There are two aspects to this: the titular one is about Westover’s self-made education at the age of 16 when she decides to take the ACT and enroll in BYU. It’s a very popular and very common trope in fiction: supremely talented individual, through hard work and natural ability, applies herself and in a short time, soars over people who have been studying their entire lives. It’s not a trope I’m fond of, as I think it happens far more often in fiction than real life. Either the ACT doesn’t accurately measure scholastic aptitude (possible), BYU is not as good a school as it thinks it is (possible), public schooling is not valuable (distressing, but possible), she’s fudging the truth and had actually quite a bit more education than she implies, or Westover is some kind of savant genius. The author points us towards the latter option. She wasn’t really homeschooled, she insists. She knew how to read but that’s it, and everything else she learned in the summer before she took the test. There’s something missing in this part of the story. But for the sake of argument, we’ll just go with “she’s a genius.” Everyone loves a prodigy story, why not? She also implied that she was a miraculously good singer the first time she ever sang, so why not have her a brainiac as well? Maybe she’s just remarkable. It happens. And two of her brothers also went on to get PhDs, so it could be that they were just that desperate to find an escape from their life and had enough OCD to study their way through.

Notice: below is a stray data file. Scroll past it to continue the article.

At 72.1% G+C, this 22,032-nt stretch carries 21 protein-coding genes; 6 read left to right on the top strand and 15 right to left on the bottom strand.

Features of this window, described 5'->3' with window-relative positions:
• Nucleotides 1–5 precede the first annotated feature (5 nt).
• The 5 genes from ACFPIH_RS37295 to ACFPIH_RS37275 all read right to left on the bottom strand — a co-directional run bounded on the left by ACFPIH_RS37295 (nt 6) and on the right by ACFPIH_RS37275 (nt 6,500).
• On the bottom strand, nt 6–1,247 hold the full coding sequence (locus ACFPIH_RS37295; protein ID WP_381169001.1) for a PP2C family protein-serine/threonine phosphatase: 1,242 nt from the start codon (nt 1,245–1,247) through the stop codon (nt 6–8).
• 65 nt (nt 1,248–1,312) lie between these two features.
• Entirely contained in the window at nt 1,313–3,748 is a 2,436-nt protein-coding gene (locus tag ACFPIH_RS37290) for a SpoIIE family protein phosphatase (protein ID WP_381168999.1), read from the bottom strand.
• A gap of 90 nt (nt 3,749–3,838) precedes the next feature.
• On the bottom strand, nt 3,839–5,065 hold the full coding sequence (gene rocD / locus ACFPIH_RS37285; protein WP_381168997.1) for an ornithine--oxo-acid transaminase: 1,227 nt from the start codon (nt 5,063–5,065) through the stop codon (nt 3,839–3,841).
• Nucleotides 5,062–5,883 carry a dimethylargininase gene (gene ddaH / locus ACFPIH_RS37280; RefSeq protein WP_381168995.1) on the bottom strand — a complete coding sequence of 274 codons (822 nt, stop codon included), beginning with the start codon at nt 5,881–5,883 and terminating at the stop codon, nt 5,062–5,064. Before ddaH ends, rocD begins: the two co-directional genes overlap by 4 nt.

The second aspect of the story, and in my opinion the far more compelling one, is the story of familial abuse. Her culture is a deeply patriarchal one. Her father rules the family, and while her brothers can get away with some growling and snarling at the alpha wolf, it’s not tolerated in women. This is a common situation in a lot of families, especially traditional, religious and/or Mormon ones. A man’s role is to provide for his family, a woman’s place is to be a wife and mother. It’s a call and response almost as familiar as “peace be upon you … and also on you.” Some women manage to reconcile their flavor of Christianity’s notion that a woman is never more than a servant to others with no ambition of her own. Some flavors of Christianity (and Mormonism) lighten up on this, as they lightened up on the polygamy thing (which I’m sure had nothing to do with Utah’s application for statehood.) Her version of Mormonism doesn’t seem to lighten up much on the patriarchy/misogyny thing. Westover touches on her struggles with this concept, that it was hard for her to see herself as an independent and autonomous human being who was also “in the arithmetic of heaven” equal to less than a man. I can imagine how it must have felt to have been raised to believe that you are nothing more than a man’s property/servant (one of many) and then to read Betty Friedan for the first time.